Saturday, January 20, 2018

Julius Caesar - The Conquest of Gaul

Julius Caesar's personal account of his time as military commander (58-50 BCE) in central and north-west Europe is a fascinating read. Caesar has responsibility for an area that mostly covers modern France, Switzerland and parts of Germany and the low countries. Today, his account is often remembered as it contains the first written accounts of Britain and the Britons. But it should also be read for its insights into the reality of the Roman Army.

Rome's imperialism allowed it to gather booty and slaves, essential for the functioning of its economy. But the subduing of huge areas of the continent also allowed it to create areas with which trade was possible. Caesar was mostly concerned with making sure that the local tribes could not damage Rome's economic interests. So some of the book is accounts of Caesar's attempts to create alliances between Rome and various French and Germany tribes. It's fascinating to see how divide and rule is used to undermine the power of the united tribes.

But most of the book is a military account. In places it's breathless as thousands of Roman soldiers and their mercenary allies (often German cavalry) smashes the numerically superior tribes. Sections of the book contain detailed accounts of contemporary warfare. The description of the Siege of Alesia, where the Roman area besieged a town held by the Arveni tribe under the leadership of Vercingetorix. The Roman's completely surrounded the town and held off a huge relief force before winning a military victory that is probably still looked at in academies today.

But what really struck me about reading this book is how it exposes Roman occupation and military action as essentially terror. Hostages are demanded, villages and towns are razed. People are killed in huge numbers when they aren't captured into slavery. Crops are despoiled or stolen to keep the legions marching and the enemies aren't simply defeated, they are smashed.
Setting out once more to harass the Eburones, Caesar sent out in all directions a large force of cavalry that he had collected from the neighbouring tribes. Every village and every building they saw was set on fire; all over the country the cattle were either slaughtered or driven off as booty; and the crops, a part of which had already been laid flat by the autumnal rains, were consumed by the great numbers of horses and men. It seemed certain, therefore, that even if some of the inhabitants had escaped for the moment by hiding, they must die of starvation after the retirement of the troops.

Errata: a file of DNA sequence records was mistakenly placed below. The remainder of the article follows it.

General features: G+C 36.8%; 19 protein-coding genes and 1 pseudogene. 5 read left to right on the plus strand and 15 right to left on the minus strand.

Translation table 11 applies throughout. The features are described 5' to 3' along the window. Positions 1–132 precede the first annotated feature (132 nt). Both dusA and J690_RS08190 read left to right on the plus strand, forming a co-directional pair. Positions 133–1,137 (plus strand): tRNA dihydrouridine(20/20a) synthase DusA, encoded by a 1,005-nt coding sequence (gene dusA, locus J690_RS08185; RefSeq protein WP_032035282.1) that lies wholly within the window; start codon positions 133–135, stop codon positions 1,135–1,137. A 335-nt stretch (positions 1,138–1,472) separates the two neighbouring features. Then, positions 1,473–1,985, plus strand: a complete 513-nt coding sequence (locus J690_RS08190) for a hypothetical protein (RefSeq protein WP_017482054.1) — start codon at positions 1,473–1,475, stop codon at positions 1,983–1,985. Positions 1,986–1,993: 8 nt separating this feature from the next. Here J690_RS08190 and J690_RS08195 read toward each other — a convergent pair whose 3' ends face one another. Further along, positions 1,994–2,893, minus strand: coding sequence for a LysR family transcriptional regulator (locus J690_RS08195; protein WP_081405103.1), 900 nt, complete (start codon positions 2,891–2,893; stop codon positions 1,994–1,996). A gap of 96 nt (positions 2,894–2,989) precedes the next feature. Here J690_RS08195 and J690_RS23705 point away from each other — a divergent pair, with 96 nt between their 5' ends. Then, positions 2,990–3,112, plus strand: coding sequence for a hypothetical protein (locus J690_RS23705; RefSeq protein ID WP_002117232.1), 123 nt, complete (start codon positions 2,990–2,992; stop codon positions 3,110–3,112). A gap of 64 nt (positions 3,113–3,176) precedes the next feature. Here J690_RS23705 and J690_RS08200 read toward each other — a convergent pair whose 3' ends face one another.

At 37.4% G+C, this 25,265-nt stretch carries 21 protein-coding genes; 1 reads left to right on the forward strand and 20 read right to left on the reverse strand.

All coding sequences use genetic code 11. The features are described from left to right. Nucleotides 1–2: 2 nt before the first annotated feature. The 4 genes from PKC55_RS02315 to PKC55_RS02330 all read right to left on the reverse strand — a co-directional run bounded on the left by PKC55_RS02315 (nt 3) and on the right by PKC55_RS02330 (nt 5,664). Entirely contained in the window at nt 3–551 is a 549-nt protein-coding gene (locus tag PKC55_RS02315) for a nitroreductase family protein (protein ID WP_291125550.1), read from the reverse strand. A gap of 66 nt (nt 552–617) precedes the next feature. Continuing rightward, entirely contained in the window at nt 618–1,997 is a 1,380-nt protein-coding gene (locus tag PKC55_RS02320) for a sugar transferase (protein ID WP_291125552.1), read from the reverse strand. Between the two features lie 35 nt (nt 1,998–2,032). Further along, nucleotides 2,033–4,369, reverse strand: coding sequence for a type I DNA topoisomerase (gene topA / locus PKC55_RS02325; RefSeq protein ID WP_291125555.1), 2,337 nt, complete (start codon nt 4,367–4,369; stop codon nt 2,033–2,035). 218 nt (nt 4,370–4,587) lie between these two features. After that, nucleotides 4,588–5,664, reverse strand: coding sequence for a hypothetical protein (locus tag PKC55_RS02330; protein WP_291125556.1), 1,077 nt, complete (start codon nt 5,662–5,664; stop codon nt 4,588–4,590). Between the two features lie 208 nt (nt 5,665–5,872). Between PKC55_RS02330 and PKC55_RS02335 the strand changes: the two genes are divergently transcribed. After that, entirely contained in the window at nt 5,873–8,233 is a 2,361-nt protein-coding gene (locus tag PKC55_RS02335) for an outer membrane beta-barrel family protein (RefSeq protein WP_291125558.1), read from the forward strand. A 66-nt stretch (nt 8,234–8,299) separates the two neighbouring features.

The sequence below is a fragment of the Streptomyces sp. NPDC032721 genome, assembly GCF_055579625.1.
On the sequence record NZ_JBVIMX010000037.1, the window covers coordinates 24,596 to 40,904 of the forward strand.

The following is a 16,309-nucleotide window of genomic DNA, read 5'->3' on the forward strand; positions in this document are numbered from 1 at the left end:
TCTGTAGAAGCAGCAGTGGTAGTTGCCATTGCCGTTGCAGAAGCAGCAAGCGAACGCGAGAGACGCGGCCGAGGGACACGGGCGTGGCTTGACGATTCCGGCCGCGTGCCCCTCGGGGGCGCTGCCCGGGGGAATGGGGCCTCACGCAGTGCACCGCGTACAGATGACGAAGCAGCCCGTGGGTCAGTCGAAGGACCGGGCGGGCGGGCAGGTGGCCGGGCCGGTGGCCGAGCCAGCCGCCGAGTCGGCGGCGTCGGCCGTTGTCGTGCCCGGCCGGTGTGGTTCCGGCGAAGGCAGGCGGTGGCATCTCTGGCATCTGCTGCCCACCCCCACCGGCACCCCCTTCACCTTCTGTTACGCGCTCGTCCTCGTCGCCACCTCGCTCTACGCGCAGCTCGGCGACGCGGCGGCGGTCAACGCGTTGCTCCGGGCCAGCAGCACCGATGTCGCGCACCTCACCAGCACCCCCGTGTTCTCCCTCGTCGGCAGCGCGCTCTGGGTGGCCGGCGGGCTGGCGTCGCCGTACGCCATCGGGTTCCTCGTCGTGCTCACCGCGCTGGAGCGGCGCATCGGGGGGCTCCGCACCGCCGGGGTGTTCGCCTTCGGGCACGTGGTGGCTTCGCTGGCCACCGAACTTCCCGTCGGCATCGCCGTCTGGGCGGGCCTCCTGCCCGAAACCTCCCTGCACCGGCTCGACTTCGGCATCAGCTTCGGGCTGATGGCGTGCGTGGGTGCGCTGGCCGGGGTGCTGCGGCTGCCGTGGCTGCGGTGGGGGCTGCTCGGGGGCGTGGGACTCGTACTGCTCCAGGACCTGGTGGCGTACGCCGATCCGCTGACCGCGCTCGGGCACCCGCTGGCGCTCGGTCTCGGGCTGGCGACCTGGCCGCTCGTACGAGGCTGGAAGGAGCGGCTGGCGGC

Caesar here is writing about himself in the third person, so this is his own account of events. This sort of mass terror is repeated time and again by the Romans and their allies. What is also remarkable about these descriptions is that they were intended to be read as a celebration and justification of Caesar's actions. In other words, they were read and accepted by the Roman population, who presumably didn't object - or if they did we have no record of it. Certainly Caesar saw no problem in putting his mass oppression in print.

For those interested in military history this is a great read. For those who want to understand the reality of Imperial rule there's also much in it. Sadly the parallel with more recent imperial behaviour is all too clear.

Related Reviews

Harper - The Fate of Rome
Beard - SPQR
Suetonius - The Twelve Caesars
Tacitus - The Annals of Imperial Rome
Plutarch - The Fall of the Roman Republic
Parenti - The Assassination of Julius Caesar

1 comment:

Jordan @ForeverLostinLiterature said...

I took quite a few Ancient Roman/Greek military courses in college as part of my focus for my major (Classics) and was so fascinated by Caesar's accounts. I found it so fascinating that he wrote these with the intent of them being a sort of propaganda in his favor. Definitely a fascinating read, and glad you enjoyed it!